Of particular interest for local readers is the Dudley Street Neighborhood Initiative in the Roxbury section of Boston. By the late 1970s this once middle-class and immaculately preserved neighborhood, five miles east of the Massachusetts State House, had become a civic, social, and political backwater. It was undesired by many and avoided by most.

An illegal dumping ground had surfaced as an eyesore and source of toxicity. A faltering neighborhood infrastructure, episodic gang violence, and neighborly distrust also punctuated community life, leaving such longtime residents as Julio and Sandra Rodriguez (she is now director of the Boston Housing Authority) wary of the long-term prospects of the Dudley area. John Barros, then a youth of Cape Verdean descent and now executive director of DSNI, witnessed fires in his community on a nightly basis–evidence, to many residents, of absentee landlords abandoning the community as it transitioned from virtually all-white into a multiracial mix.

The Dudley Street revitalization movement was founded in the ashes of arson fires and illegal waste dumps. In 1984, Nelson Merced, then executive director of La Alianza Hispana, a multiservice center for the city’s emerging Latino community, responded to the Boston-based Riley Foundation’s request that he organize a “visioning” process for the community. What that process identified was a beleaguered community, the needs of which went well beyond what the foundation’s capital improvement grant could address.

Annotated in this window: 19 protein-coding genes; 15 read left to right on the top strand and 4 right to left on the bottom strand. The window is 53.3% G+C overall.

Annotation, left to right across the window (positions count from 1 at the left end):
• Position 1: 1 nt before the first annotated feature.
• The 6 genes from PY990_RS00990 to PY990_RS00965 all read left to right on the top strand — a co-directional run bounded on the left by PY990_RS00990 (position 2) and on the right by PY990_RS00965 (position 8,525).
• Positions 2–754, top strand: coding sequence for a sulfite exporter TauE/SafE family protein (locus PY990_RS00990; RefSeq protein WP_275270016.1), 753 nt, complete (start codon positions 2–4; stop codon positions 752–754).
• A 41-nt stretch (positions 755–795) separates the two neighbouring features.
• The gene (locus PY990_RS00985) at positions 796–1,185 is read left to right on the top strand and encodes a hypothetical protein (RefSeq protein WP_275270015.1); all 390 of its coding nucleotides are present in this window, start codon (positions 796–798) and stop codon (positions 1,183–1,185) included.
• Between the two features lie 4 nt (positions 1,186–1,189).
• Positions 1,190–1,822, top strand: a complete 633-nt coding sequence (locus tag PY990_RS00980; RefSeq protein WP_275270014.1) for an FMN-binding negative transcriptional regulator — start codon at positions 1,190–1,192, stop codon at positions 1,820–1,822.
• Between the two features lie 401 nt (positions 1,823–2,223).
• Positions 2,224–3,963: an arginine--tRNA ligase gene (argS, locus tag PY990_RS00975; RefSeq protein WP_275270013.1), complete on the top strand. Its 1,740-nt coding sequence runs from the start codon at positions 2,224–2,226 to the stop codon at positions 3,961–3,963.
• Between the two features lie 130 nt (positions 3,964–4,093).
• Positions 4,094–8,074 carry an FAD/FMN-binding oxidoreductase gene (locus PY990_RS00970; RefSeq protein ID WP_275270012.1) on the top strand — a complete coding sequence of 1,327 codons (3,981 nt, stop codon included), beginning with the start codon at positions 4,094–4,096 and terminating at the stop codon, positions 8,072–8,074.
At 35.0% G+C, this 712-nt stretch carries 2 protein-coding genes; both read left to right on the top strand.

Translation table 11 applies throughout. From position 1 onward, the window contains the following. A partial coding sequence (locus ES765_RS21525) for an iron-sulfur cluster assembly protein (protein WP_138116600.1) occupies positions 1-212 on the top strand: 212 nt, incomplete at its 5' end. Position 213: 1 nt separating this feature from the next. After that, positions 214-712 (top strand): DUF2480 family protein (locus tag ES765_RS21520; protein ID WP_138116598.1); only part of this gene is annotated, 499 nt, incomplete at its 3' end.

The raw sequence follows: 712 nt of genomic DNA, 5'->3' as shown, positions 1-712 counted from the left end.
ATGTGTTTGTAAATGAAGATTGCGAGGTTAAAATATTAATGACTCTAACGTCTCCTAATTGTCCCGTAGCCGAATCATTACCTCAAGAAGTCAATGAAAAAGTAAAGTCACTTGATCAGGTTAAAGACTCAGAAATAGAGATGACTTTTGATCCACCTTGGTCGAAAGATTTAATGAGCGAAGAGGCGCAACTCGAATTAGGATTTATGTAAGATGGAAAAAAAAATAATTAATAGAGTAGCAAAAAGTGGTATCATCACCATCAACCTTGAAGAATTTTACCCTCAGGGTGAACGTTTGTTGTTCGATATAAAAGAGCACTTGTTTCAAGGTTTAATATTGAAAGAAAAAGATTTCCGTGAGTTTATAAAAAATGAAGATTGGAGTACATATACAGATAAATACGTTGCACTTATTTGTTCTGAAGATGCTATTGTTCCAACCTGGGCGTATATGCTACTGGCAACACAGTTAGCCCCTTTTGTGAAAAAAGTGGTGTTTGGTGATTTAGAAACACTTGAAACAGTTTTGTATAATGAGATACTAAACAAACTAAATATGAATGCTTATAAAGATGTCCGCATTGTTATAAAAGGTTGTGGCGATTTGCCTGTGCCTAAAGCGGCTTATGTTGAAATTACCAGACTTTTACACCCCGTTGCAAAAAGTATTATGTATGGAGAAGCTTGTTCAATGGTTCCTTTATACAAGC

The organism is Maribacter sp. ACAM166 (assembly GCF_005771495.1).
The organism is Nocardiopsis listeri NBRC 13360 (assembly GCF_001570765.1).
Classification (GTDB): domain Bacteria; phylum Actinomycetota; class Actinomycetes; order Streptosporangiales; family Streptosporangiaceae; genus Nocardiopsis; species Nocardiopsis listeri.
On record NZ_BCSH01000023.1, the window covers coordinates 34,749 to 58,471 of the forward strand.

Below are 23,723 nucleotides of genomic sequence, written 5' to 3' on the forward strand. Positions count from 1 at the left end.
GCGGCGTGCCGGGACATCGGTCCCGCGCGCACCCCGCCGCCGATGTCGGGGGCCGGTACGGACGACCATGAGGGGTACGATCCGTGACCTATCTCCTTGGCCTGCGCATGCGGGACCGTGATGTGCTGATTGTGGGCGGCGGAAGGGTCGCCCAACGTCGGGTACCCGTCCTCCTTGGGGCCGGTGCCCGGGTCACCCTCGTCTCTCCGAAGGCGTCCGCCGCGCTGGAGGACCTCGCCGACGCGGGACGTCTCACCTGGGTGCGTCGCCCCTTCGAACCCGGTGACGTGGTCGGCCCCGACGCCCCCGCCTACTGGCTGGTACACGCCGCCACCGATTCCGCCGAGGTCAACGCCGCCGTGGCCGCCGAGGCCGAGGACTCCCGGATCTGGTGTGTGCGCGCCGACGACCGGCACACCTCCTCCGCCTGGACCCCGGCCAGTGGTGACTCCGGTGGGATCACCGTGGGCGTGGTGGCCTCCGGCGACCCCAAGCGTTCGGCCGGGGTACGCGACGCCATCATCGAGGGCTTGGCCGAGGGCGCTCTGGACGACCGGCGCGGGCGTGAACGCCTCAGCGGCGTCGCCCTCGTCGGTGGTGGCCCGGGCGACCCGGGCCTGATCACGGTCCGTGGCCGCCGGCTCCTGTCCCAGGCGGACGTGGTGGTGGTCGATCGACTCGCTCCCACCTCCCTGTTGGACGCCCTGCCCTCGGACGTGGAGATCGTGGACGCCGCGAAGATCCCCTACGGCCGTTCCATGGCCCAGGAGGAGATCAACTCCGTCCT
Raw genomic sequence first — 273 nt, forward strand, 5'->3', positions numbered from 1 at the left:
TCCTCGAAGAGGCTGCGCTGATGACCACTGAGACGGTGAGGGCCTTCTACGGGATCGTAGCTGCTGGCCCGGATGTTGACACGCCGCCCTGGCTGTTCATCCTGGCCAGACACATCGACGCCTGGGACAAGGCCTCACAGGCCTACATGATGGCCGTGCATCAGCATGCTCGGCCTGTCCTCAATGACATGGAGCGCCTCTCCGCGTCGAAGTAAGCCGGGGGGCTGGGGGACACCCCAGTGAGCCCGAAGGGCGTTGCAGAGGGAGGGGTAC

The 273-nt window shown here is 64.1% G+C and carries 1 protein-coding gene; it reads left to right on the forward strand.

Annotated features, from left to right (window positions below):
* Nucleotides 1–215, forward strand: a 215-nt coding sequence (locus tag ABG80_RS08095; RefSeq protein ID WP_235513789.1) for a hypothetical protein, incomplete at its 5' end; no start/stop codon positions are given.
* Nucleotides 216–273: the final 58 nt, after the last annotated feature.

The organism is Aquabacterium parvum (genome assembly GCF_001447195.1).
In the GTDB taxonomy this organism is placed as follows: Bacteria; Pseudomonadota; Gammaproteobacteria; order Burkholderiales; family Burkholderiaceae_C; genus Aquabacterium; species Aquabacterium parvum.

It also got the ball rolling on what has become one of the most celebrated examples of self-directed neighborhood renewal in the country. The first years were rocky, with DSNI residents and organizers at one point rejecting the foundation’s involvement as patronizing, but the community is now a vital web of human interconnectivity addressing problems ranging from school reform and affordable housing to racial bridge building and political participation.

DSNI has constructed an organizing infrastructure that demands a high level of inclusion in order to meet community goals. Holding regular community meetings, hosting celebrations, and honoring community and stakeholder commitments are behaviors that have helped to build trust and fellowship among neighbors. Such a human network allows DSNI to pursue its goals of social justice.